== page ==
As the Tampa Bay Times reported recently, motorized scooters are set to hit the streets of Tampa in early 2019. Initial reports have indicated these devices could arrive in town as early as February, with the city issuing three requests for electric scooter rental companies to bring their technology to the Tampa Bay area, according to city spokeswoman Ashley Bauman.
These scooters would be permitted in the city on a one-year pilot program set to end Nov. 9, 2019. The companies’ agreement with the city would let patrons ride on sidewalks and other multi-use paths, but not on streets or bike lanes. Brands like Bird, Like, Skip, Scoot, and Spin may be among the potential options to Tampa-area riders. “We’re trying to get ahead of the regulation and be proactive,” Bauman told the Tampa Bay times. “We know they’re coming, they’ve dropped in every city.”
Electric scooters have become popular in large metropolitan areas, including Cincinnati, Indianapolis, New York, San Francisco, and Los Angeles. To unlock these devices, users usually have to download an app on their smartphone and scan a barcode on the scooter to begin riding. Most brands cost a dollar to unlock, with companies charging around 15 cents per minute for customers to continue their trip. Pedestrians are allowed to pick up scooters anywhere they find them and ride them at speeds reaching 5-8 mph. When they are finished, patrons can leave the scooters anywhere, so long as they take a picture proving they are not blocking a public walkway.
Despite the popularity of these machines in many parts of the country, the scooters’ imminent arrival has also prompted some cause for concern. According to Tampa Transportation Director Jean Duncan, the plan is to be ready for their arrival by preparing for it now. “We also want to get ahead of scooter companies just setting up shop and creating issues, as has occurred in other cities in the U.S.,” said Duncan.
St. Petersburg Mayor Rick Kriseman echoed this sentiment earlier this month, tweeting a picture of himself on a Lime scooter in front of City Hall and saying, "We still have a ways to go and some issues to work through in order to get these on our streets, but I remain committed to diversifying transit in the Burg." Clearwater spokesman Rob Shaw, meanwhile, has stated that his city will need to figure out a bike-share program before they adopt any other new modes of transportation, and hopes the city will take its que from the rest of the country, once more official regulations have been implemented.
Tampa is currently set to bring in up to 1800 scooters for their pilot program, allowing no more than 300 in one service zone at a time. The program would set up around 180 parking corals around the city, spread throughout service zones.
While not every city in the west coast of Florida is as likely to adopt the scooter craze as quickly as Tampa Bay, what does seem clear is that this technology is coming to the area very soon, regardless of how you feel about it.
What to Know About Scooter Injuries
Scooter advocates argue that these machines are a fun way to get around, and a boon to cities with troubled transportation systems. However, while that may be true, it is also impossible to negate the negative aspects associated with the rise of electric scooters.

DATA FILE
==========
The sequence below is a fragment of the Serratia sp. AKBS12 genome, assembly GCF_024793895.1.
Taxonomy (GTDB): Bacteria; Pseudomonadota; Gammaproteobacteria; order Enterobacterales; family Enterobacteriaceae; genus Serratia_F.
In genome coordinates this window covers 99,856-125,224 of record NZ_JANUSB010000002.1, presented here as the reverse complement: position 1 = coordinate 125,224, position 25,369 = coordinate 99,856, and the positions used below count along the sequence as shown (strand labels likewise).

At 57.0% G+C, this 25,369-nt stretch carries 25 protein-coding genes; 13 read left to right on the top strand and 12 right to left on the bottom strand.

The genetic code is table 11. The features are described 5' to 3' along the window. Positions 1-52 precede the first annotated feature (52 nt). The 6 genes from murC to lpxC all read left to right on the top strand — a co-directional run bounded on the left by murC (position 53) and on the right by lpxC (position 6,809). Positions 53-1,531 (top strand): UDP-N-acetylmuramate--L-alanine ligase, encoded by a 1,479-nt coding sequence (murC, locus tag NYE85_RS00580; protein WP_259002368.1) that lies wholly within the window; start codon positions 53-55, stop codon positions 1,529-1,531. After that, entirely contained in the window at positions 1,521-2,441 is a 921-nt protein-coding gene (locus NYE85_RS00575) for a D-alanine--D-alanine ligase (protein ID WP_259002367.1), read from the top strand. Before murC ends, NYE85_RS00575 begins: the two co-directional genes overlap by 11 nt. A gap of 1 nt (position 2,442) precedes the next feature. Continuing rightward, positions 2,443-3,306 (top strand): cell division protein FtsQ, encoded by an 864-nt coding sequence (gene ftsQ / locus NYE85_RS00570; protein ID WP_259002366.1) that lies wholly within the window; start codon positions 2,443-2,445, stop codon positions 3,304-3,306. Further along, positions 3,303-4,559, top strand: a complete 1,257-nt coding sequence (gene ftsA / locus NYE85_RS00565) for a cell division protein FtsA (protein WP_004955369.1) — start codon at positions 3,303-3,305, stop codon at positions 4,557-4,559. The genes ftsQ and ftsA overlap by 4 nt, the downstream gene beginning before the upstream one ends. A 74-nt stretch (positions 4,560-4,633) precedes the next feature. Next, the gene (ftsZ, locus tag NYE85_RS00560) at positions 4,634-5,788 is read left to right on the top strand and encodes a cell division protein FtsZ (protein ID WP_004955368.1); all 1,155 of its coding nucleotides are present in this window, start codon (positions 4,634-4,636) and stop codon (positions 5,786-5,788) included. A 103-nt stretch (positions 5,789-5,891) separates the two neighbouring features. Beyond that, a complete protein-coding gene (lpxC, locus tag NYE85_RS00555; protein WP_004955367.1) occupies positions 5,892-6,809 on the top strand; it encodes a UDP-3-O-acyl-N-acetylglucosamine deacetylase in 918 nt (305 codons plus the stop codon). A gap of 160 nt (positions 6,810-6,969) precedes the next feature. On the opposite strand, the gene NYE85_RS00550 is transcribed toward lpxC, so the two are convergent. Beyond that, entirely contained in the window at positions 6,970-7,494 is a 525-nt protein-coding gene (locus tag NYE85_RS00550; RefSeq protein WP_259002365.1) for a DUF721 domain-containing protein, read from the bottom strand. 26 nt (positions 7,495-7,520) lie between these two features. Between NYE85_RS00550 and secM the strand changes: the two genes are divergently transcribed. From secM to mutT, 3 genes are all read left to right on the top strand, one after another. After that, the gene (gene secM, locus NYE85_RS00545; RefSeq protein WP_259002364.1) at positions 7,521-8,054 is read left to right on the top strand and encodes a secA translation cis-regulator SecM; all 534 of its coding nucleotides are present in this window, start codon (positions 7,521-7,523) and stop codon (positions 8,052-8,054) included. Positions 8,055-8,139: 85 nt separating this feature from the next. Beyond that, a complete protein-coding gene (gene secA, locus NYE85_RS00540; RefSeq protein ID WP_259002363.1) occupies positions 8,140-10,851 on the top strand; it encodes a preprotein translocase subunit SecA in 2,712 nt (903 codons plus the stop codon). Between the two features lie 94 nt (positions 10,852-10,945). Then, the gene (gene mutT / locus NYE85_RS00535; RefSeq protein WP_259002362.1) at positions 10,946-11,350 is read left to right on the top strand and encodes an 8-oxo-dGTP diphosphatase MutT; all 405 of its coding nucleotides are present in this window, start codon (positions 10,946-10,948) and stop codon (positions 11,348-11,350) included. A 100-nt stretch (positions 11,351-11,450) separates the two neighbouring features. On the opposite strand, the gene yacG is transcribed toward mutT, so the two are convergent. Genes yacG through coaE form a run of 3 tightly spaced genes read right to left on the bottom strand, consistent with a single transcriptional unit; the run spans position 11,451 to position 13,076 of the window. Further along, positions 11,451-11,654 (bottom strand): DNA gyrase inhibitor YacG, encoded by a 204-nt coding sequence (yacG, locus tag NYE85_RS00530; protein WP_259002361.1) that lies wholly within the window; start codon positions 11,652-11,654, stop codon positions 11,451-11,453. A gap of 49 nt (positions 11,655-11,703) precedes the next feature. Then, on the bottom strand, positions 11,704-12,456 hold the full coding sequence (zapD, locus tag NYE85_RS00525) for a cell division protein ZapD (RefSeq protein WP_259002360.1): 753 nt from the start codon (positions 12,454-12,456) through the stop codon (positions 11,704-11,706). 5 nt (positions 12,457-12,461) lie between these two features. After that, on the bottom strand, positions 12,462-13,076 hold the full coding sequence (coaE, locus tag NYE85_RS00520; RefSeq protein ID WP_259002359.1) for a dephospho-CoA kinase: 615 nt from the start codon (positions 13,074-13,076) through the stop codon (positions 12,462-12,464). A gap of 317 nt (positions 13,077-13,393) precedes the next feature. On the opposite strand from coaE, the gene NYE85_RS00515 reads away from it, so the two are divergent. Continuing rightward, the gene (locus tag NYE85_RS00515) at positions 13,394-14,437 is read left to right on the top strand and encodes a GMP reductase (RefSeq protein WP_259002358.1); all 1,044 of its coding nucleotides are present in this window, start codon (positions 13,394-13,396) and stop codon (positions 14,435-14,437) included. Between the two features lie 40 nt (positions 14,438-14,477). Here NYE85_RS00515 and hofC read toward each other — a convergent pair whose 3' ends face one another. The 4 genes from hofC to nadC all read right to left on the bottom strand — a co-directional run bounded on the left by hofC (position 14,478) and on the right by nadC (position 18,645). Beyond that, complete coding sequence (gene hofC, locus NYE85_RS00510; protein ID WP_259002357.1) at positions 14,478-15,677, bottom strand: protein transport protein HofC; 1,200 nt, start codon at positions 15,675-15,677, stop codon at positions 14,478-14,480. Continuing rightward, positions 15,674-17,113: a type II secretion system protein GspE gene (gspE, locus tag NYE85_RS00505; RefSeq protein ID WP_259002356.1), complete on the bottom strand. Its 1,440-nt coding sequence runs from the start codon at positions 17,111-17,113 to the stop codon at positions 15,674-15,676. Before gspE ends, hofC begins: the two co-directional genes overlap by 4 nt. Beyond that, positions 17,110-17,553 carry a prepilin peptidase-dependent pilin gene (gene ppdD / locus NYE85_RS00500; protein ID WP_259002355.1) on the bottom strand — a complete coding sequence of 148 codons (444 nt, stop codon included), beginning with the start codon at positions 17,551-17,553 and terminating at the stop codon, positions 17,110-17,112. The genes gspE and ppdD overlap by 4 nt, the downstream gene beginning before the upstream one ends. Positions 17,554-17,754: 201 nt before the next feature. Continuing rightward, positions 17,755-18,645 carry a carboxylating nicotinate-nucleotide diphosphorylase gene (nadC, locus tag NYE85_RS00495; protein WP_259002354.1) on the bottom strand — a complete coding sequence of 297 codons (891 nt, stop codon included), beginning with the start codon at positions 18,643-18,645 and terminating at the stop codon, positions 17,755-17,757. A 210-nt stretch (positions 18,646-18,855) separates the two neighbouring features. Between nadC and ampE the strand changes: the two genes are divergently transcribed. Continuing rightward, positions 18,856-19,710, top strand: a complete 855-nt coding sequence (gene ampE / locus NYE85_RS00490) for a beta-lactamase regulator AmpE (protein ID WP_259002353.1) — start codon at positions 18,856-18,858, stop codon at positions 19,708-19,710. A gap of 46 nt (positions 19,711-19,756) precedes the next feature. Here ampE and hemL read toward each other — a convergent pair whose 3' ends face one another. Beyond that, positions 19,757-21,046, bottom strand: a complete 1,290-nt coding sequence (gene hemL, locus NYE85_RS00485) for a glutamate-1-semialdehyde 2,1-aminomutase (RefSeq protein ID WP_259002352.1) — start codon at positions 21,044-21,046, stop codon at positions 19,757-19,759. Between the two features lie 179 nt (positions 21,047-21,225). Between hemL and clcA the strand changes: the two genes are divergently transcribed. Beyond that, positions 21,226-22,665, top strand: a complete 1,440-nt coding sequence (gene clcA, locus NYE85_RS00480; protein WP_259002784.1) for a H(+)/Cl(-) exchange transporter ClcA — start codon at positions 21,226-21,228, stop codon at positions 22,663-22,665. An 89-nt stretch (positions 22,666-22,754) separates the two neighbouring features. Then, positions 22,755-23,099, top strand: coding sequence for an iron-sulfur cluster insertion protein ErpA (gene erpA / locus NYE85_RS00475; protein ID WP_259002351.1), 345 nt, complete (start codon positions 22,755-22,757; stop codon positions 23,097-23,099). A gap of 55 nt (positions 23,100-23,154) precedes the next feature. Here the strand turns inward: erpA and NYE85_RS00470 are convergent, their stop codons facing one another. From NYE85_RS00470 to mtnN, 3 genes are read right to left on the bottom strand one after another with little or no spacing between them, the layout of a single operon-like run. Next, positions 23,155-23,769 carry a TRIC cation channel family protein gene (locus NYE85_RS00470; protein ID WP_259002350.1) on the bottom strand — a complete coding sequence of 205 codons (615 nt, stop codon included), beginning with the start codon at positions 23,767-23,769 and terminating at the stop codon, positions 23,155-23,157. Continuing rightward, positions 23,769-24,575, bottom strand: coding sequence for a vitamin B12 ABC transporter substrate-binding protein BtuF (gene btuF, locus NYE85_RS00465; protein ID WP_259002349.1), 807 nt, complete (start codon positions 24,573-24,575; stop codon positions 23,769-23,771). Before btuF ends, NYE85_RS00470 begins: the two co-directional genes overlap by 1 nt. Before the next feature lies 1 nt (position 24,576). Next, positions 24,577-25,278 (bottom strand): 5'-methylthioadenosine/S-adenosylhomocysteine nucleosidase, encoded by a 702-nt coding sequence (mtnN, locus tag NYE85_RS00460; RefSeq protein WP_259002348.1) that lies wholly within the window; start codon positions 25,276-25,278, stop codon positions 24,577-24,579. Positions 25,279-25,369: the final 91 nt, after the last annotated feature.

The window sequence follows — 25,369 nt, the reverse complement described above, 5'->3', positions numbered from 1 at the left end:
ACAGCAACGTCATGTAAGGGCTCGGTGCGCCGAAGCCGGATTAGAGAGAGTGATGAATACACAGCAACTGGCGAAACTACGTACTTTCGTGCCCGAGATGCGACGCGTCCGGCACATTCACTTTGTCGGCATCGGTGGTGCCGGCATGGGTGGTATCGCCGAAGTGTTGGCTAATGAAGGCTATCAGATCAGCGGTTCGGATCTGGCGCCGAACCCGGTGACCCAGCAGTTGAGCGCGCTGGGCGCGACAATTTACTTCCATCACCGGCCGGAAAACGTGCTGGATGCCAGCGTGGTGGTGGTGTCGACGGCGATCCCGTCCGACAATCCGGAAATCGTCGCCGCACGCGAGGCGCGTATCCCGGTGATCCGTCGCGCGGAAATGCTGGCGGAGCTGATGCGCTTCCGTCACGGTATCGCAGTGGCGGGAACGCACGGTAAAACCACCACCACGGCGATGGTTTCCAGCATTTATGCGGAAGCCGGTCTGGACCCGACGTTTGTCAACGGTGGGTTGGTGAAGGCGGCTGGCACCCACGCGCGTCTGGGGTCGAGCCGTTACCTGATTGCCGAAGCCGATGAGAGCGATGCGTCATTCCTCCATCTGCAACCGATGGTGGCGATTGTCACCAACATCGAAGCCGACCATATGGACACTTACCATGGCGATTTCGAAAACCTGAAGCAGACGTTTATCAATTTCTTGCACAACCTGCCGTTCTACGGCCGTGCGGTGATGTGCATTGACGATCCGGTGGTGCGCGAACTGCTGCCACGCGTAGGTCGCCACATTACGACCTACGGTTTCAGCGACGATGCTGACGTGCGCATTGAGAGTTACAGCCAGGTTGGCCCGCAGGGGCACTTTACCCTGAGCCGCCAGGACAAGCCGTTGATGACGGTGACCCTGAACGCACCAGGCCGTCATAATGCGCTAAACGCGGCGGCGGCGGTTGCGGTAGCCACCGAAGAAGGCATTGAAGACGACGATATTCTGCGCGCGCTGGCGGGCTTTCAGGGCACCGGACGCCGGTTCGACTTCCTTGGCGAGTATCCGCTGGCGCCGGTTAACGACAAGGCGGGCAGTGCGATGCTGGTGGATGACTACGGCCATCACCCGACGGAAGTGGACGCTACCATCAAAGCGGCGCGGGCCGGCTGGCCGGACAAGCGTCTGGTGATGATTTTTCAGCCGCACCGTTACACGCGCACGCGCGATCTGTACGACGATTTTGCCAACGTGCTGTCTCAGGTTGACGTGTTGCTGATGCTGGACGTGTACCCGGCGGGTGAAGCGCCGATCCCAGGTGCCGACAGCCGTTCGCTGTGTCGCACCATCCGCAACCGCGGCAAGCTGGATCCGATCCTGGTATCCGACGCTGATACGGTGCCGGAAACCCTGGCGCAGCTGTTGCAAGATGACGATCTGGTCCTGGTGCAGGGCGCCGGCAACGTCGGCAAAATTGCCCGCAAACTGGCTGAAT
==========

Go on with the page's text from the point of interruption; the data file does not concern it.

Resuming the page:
Although some estimates project the global market for electric scooters will reach over $30 billion by 2024, that doesn’t mean they are safe. Scooter crashes have resulted in a rash of injuries in areas where they are popular, with companies like Bird and Lime even facing a class-action lawsuit over pedestrian injures in Los Angeles. With the average scooter traveling at least 3-4 miles faster than the average pedestrian, walkers are almost always going to come out on the losing end in a collision with a scooter. One hospital in Salt Lake City has stated that they have seen a 161% rise in ER visits since the arrival of electric scooters. This is, of course, saying nothing of injuries to riders themselves, who risk serious bodily harm, as well as potential brain damage, if they are not wearing a helmet.
Factors that have been found to contribute to scooter accidents include:
- Unsafe behavior on the part of riders;
- Unsafe behavior on the part of pedestrians;
- Hazardous roads;
- Lack of visibility;
- Lack of barriers between riders and pedestrians/streets;
- Faulty equipment;
- Vandalized equipment; and/or
- Other mechanical issues.
Police are staring to crack down on scooter riders to enforce pedestrian safety. But is this really enough? If you have already been injured in a collision with an electric scooter, you should consider hiring an attorney.
Call Paulsen Law Group Today
At Paulsen Law Group, our Dunedin personal injury lawyers may be able to help you following a scooter-related incident. Our experienced pedestrian accident attorneys have offices in Tampa, St. Petersburg, Dunedin, Lakeland, and New Port Richey. We also have 15 years of experience serving clients in the west coast area, so you know you’re hiring representation you can trust.
If you have been injured in a scooter collision, we may be able to hold various parties accountable, including:
- Scooter riders;
- The scooter company;
- The city;
- Drivers who acted unsafely;
- Other pedestrians who acted unsafely;
- Construction companies that created a dangerous environment; or
- Other negligent parties.
Don’t let scooter companies drive you off the road and into the hospital. Call Paulsen Law Group today, for accident attorneys who will argue for maximum compensation.
Dial (888) 352-7180 now to speak to an attorney, or contact us online for a free consultation.